I actually enjoyed just sitting in the car afterwards in the car park, waiting on the traffic disappearing before starting up, just chatting as a family. I’m really noticing how old the girls are getting – last year we could hold a conversation only with Maxi. Now it’s a proper 4-way. It’s not 5-way, yet: all Mini ever says is “Aye-wan-nat!” (I want that) over and over and over again. All day long. Bless.

So Near and So Far

Aaargh!  One of the reasons why I hate being too busy to blog is (a) all the little stresses of life build up in me with no bloggy outlet, and (b) I forget to write down relevant bits.

I don’t know if you remember me moaning about Mini Minx being refused her MMR jag because she has an egg allergy?  Well, about a fortnight later, I got a phonecall from the GP’s surgery noting that she’d had the other 2 jags but not the MMR, and was there something she could reassure me about?  I explained patiently that the Health Visitor had refused to inject Mini with MMR despite my reassurances that I was happy it was safe.  The woman dropped the bombshell that the Health Visitor had not written anything about this in Mini’s notes, never mind written to the hospital to refer her to them.  I expressed my irritation and frustration as gently as I could.  So the woman and I got into cahoots and booked me and Mini onto the Practice Nurse’s clinic for the MMR.  My irritation grew to new levels when I discovered that it was impossible to speak with / get a message to the Nurse to find out if she was willing to give Mini the MMR (“Can’t you speak to her and call me back if she says no?  Can I write to her?  Can you leave her a message, even?”)  We agreed that if *she* refused, I’d book appointments with the GPs, one by one.  I privately also prepared to change GPs before they ousted me…

A few days after that, the Health Visitor called The Boss to tell him that one of the GPs had written to the local hospital asking for Mini to be referred for her MMR there.  He asked me why she’d sounded like a sulky teenager, and had I been noising her up.  I managed to look the picture of innocence.

I expected the hospital to either not get in touch for months (as the Health Visitor had said would happen), or to write to me telling me to get back to the GP’s surgery (as a friend told me happened at her hospital).  Imagine my surprise when last week the Children’s Ward (well, a member of staff from…) called to ask when it suited me to come over with Mini.  Wowsers.  So I cancelled the Practice Nurse clinic appointment, slotted the appointment into the busy House of Trout diary, and waited.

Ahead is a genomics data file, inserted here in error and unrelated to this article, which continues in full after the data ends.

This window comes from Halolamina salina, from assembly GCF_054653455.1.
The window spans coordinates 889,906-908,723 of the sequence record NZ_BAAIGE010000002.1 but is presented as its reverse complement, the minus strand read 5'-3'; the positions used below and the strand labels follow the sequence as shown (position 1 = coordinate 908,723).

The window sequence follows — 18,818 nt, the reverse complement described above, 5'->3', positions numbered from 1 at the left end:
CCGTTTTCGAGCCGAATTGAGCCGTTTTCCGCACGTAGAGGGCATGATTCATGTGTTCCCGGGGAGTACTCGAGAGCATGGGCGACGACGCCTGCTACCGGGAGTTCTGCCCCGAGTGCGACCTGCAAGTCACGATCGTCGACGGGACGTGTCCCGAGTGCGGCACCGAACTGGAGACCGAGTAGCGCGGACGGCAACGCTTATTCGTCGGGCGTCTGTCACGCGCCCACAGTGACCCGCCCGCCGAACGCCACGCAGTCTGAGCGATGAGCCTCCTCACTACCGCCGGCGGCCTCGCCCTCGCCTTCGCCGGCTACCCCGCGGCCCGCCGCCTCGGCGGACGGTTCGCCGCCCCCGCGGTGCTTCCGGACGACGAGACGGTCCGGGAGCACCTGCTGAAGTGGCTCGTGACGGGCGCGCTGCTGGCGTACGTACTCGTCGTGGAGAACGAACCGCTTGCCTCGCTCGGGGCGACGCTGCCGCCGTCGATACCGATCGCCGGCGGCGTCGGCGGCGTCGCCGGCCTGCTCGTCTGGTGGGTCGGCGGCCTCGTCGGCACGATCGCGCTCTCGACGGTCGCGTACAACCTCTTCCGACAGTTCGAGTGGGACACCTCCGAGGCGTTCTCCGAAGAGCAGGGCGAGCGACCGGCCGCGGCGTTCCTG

It was today.  Let me give you a tiny bit of an idea of the kind of day it fell in.

I drove 15 mins to drop Maxi and Midi at nursery at 9, then drove 30 mins to the hospital to drop The Boss off for an appointment.  I’d forgotten my purse, so couldn’t do the 3 things I wanted to whilst there.  As it turned out, Mini got up too late to have breakfast, so I fed her at the hospital.  Then 30 mins drive to the nursery to watch the girls at their sports day (my mum never went to any of mine, ever.  It hurt.  So I won’t miss my girls’).  Back to the house (15 mins) to get the stupid purse, then 15 mins to town.  Do the 3 things I meant to earlier, grab lunch, then hospital for MMR (more later), 30 mins drive to nursery, pick up girls, 30 mins drive back to let Maxi go to her swimming lesson, 15 mins drive back.  Dinner.

So it wasn’t the best of days, ok?

The nurse at the children’s ward took me through the paperwork and said, “Oh, did someone tell you that you’ll need to hang around for 2-4 hrs after the injection?” Noooooooo, and this could be a bit of a problem if I can’t be out in 2 hours to pick up Maxi and Midi.  She checked and decided that would be ok after all.  The doctor came, gave me a consent form to sign, explained what a possible vaccine reaction would be like, stated that the possible consequences of not vaccinating were worse, got my signature witnessed, then disappeared.  (I’m glad I do my own research…)  The nurse called us through to the treatment room* where the injection was waiting in a little dish.

*the same room where Midi had been held down by 4 adults to try and fail to get a cannula in her when she was dehydrated and admitted overnight.  And the same room where Mini had failed totally to get a decent blood sample for allergy testing.  The room gave me the shivers.